Federal Issues Update: Alabama Election, Tax Reform Impacts Counties
The special election in Alabama this week could have significant consequences for President Trump’s legislative agenda, but may not have much impact on federal tax reform. Democratic candidate Doug Jones defeated Republican Roy Moore and will soon represent Alabama in the U.S. Senate. Once he takes office, it will further narrow the GOP’s already thin majority to 51 Republicans and 49 Democrats. However, Jones will not be sworn in until January and is therefore not expected to have an impact on the current effort to overhaul the tax code, unless it somehow slips into the New Year.
In fact, the election results may have provided additional incentive for Republicans to act on tax reform before the Christmas break. Accordingly, congressional leaders worked quickly this week to reconcile the differences between the House and Senate tax bills. As of this writing, a number of provisions are still being finalized, but Republicans in both chambers have reached an agreement in principle on some of the most contentious issues (more on this below).
Congressional leaders are expected to release final legislative text by Friday, with floor action scheduled for early next week. The Senate will likely act first with a vote on final passage expected to occur as early as December 19. The budget reconciliation process allows Republicans to clear a tax-code rewrite with a simple majority vote, rather than the 60 votes that are typically required to pass most legislation. Democrats remain united in their opposition, so Republicans can only afford to lose two votes from their caucus to successfully approve the measure.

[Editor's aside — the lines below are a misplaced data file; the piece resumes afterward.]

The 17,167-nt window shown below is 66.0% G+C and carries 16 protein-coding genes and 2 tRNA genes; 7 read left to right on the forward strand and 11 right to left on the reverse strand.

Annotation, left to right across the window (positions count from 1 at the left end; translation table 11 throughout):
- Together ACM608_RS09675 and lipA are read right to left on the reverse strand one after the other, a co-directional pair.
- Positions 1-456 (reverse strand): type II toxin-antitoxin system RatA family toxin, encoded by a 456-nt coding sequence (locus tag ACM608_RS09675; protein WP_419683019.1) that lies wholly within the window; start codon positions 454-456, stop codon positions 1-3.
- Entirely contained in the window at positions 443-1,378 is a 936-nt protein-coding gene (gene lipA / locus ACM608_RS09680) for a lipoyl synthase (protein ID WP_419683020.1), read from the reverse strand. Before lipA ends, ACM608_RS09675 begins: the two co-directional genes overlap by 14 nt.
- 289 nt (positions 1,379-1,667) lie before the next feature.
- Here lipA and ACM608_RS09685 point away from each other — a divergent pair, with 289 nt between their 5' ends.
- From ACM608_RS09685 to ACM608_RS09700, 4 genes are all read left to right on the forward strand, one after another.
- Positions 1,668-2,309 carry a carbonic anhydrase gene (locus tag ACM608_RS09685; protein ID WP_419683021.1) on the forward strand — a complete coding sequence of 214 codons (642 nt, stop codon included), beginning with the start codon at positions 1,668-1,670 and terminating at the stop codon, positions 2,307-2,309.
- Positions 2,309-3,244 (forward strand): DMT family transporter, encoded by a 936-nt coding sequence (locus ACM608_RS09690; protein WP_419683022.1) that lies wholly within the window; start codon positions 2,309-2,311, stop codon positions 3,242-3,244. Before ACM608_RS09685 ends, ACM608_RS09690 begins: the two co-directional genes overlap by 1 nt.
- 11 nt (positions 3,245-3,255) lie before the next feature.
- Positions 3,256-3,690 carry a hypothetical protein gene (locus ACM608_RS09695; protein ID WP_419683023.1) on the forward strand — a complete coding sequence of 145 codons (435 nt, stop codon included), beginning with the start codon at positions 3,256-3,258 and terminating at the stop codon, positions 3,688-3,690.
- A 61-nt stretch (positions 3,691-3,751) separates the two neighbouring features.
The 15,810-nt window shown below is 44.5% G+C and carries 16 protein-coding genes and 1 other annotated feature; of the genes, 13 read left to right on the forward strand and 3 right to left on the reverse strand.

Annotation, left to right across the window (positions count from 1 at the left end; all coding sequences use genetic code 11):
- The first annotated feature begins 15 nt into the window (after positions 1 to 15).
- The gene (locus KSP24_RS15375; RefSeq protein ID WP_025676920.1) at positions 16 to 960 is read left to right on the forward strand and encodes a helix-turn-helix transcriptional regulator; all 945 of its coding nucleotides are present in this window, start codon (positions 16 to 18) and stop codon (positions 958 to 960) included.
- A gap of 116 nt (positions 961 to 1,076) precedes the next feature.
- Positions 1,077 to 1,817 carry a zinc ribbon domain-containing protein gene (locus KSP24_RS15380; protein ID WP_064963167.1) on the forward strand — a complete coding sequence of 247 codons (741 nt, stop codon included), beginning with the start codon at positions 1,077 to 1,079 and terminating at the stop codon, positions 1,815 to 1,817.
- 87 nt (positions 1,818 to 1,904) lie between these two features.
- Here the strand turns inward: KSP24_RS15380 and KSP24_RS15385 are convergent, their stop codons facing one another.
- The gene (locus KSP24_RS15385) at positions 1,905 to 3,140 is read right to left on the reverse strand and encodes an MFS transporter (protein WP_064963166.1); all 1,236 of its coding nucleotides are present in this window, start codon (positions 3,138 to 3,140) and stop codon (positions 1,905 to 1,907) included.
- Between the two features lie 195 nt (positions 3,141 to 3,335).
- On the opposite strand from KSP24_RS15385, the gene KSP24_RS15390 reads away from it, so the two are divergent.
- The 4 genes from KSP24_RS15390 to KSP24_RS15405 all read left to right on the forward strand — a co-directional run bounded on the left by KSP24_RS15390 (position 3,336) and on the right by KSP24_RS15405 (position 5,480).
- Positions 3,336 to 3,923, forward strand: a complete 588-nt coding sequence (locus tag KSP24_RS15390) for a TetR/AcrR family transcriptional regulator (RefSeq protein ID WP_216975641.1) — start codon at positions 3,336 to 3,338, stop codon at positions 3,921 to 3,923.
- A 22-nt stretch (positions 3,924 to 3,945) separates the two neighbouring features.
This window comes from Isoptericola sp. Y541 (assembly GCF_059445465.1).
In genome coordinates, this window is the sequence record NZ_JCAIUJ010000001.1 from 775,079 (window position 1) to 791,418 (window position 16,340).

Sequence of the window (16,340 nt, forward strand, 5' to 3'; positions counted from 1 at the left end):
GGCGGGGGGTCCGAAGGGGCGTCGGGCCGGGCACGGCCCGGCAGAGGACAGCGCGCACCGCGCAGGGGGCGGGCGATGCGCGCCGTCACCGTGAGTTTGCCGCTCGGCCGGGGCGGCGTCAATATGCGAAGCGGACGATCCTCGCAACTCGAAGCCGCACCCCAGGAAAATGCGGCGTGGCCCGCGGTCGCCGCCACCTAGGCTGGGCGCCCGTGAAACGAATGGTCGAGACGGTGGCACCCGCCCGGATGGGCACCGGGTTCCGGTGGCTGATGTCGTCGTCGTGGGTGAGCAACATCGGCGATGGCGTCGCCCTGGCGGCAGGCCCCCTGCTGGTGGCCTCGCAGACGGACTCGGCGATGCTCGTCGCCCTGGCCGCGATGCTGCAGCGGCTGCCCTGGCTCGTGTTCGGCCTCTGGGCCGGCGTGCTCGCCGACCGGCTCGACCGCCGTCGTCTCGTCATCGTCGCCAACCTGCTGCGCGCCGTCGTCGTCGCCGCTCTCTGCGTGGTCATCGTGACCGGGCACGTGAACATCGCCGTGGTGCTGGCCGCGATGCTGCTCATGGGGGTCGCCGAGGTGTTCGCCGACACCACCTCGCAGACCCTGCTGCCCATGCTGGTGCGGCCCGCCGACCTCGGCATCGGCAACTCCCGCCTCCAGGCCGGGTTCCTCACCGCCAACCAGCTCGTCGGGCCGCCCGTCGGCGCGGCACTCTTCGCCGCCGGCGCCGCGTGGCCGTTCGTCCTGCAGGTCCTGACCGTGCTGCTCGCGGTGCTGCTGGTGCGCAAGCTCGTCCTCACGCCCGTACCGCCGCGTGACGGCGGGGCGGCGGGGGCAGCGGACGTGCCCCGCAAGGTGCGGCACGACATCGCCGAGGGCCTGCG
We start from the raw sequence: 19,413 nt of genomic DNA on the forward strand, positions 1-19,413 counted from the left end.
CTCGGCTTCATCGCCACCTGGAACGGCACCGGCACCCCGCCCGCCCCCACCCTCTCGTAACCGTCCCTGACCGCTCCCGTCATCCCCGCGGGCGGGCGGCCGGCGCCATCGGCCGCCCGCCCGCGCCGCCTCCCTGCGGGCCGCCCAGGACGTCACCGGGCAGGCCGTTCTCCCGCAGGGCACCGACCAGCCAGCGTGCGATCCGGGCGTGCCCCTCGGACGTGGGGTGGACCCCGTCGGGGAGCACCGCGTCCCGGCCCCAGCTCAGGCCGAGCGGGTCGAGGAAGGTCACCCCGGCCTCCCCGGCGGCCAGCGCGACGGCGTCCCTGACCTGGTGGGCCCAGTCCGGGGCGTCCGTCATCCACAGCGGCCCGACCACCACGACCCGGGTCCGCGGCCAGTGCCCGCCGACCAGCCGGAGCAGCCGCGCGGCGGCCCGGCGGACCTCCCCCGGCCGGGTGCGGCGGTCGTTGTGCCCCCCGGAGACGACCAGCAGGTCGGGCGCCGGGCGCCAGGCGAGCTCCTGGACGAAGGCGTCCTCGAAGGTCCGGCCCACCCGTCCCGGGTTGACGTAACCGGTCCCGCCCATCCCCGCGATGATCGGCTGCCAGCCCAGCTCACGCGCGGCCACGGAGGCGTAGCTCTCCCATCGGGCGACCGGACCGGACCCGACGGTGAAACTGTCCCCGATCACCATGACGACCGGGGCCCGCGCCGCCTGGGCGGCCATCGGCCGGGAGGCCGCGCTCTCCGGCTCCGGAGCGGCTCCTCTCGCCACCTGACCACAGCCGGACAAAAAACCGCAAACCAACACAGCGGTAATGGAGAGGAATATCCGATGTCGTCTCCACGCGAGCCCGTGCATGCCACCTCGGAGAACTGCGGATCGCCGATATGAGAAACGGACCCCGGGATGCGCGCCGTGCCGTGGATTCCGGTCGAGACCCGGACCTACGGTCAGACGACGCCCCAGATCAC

Senator Bob Corker (R-TN), who has concerns about increasing the national debt, was the only Republican to oppose an initial version of the bill. Nothing in the conference report is expected to address Corker’s concerns, but he has not ruled out voting for the final product. Several other Republican senators – including Senators Marco Rubio (R-FL) and Susan Collins (R-ME) – have indicated that they are undecided. In fact, Senator Rubio has threatened to oppose the bill unless it further expands the Child Tax Credit to help lower-income workers.
Despite these potential setbacks, Majority Leader Mitch McConnell (R-KY) has expressed confidence that the bill will pass next week. If the Senate is ultimately able to approve the legislation, the House is expected to act quickly on the final conference report. GOP leaders in the lower chamber are optimistic they will be able to clear the measure by Tuesday night, paving the way for President Trump to sign the tax package into law by December 20.
For its part, CSAC has remained active in advocating for the association’s tax-related principles and sent recent correspondence to House and Senate leaders on the conference committee outlining California counties’ biggest issues of concern. Below are several of the provisions that CSAC highlighted: